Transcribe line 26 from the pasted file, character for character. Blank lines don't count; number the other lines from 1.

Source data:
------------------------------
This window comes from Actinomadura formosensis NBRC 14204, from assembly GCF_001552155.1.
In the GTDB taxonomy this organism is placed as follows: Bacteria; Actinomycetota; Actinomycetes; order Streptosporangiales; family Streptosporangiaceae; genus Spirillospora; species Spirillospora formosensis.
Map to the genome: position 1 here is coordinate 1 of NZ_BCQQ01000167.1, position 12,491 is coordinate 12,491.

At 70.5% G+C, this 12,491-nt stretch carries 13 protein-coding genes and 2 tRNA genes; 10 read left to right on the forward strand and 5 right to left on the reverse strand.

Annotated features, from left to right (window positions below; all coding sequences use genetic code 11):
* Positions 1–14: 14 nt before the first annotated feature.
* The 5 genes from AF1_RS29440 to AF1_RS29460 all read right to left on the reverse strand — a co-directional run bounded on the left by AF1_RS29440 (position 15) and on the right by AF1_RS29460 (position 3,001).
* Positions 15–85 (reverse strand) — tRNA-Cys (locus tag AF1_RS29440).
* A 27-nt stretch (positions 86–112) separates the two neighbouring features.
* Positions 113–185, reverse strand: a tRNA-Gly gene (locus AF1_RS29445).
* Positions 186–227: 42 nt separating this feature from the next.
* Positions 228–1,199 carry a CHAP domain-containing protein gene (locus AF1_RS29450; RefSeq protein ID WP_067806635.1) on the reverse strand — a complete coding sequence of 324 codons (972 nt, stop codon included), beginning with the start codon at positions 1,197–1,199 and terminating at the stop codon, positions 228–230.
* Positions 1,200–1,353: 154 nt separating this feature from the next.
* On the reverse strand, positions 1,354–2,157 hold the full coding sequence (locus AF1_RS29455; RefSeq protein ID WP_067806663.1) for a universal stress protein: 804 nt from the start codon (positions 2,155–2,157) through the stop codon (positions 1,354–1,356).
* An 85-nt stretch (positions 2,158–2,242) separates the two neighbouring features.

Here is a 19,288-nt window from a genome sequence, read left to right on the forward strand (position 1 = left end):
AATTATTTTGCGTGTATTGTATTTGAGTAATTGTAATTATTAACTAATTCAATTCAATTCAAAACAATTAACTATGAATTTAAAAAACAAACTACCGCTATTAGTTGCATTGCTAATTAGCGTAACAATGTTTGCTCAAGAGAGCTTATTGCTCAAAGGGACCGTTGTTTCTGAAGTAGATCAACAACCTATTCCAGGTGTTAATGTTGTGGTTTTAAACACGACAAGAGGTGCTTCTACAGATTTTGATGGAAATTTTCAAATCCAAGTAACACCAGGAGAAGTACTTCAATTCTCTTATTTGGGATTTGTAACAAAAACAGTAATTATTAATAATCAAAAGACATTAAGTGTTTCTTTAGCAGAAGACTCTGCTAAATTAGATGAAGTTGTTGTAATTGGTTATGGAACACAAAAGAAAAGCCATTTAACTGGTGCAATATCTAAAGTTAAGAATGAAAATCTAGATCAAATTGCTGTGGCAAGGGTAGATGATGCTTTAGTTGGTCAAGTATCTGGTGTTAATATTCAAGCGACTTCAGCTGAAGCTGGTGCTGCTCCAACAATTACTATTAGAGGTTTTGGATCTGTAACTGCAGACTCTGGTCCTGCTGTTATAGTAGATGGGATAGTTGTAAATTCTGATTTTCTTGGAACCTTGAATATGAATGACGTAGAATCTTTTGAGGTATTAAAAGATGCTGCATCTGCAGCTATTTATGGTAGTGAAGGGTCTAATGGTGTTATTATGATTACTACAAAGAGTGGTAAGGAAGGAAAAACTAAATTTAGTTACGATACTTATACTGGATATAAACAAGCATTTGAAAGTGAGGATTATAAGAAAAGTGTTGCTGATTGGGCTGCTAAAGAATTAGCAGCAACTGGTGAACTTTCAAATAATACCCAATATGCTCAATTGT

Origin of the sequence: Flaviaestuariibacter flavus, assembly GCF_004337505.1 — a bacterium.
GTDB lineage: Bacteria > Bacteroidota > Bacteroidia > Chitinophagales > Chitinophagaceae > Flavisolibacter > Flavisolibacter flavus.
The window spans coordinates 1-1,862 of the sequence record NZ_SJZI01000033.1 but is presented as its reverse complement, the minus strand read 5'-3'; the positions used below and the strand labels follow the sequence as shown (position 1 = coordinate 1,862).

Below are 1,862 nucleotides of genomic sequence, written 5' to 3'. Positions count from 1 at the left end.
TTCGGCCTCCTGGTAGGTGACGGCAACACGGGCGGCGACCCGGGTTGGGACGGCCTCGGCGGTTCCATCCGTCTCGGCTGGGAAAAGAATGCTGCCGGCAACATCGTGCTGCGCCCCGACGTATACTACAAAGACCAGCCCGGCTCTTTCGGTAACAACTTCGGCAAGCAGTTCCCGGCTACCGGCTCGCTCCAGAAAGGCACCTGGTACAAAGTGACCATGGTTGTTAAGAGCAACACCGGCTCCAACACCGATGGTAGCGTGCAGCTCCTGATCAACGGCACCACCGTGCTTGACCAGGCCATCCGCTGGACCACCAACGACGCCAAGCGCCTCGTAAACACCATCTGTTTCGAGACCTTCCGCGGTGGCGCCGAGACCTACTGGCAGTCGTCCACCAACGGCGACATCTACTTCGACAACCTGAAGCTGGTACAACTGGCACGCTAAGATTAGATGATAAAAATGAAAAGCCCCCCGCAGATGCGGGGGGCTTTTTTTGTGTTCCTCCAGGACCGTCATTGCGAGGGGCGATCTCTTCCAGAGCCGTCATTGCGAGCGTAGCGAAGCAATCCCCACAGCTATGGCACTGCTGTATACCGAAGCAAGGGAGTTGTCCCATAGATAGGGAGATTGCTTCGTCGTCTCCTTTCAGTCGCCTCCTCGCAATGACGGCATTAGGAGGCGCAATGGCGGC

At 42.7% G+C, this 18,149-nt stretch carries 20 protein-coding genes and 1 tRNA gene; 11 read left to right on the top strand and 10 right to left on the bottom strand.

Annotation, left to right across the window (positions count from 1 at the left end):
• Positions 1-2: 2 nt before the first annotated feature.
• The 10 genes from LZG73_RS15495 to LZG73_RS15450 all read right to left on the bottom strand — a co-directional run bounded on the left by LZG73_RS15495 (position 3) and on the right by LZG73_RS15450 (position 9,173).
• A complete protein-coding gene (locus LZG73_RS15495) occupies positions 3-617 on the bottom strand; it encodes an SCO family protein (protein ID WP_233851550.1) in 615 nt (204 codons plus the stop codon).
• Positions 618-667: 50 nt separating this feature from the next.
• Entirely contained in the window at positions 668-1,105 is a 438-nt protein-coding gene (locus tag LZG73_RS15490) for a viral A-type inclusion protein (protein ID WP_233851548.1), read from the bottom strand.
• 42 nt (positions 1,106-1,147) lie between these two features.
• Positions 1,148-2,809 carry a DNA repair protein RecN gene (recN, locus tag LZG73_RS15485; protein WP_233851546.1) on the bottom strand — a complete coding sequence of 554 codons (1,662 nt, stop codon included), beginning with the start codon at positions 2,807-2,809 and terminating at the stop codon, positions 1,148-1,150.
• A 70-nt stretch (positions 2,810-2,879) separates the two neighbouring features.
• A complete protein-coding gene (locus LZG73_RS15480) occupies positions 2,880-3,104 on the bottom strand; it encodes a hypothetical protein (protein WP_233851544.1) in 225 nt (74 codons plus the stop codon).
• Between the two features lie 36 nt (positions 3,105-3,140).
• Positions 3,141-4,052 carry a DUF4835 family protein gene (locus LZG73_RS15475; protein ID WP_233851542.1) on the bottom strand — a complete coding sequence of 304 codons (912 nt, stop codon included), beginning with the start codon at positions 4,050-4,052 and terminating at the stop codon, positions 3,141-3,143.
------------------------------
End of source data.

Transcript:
• The 10 genes from LZG73_RS15495 to LZG73_RS15450 all read right to left on the bottom strand — a co-directional run bounded on the left by LZG73_RS15495 (position 3) and on the right by LZG73_RS15450 (position 9,173).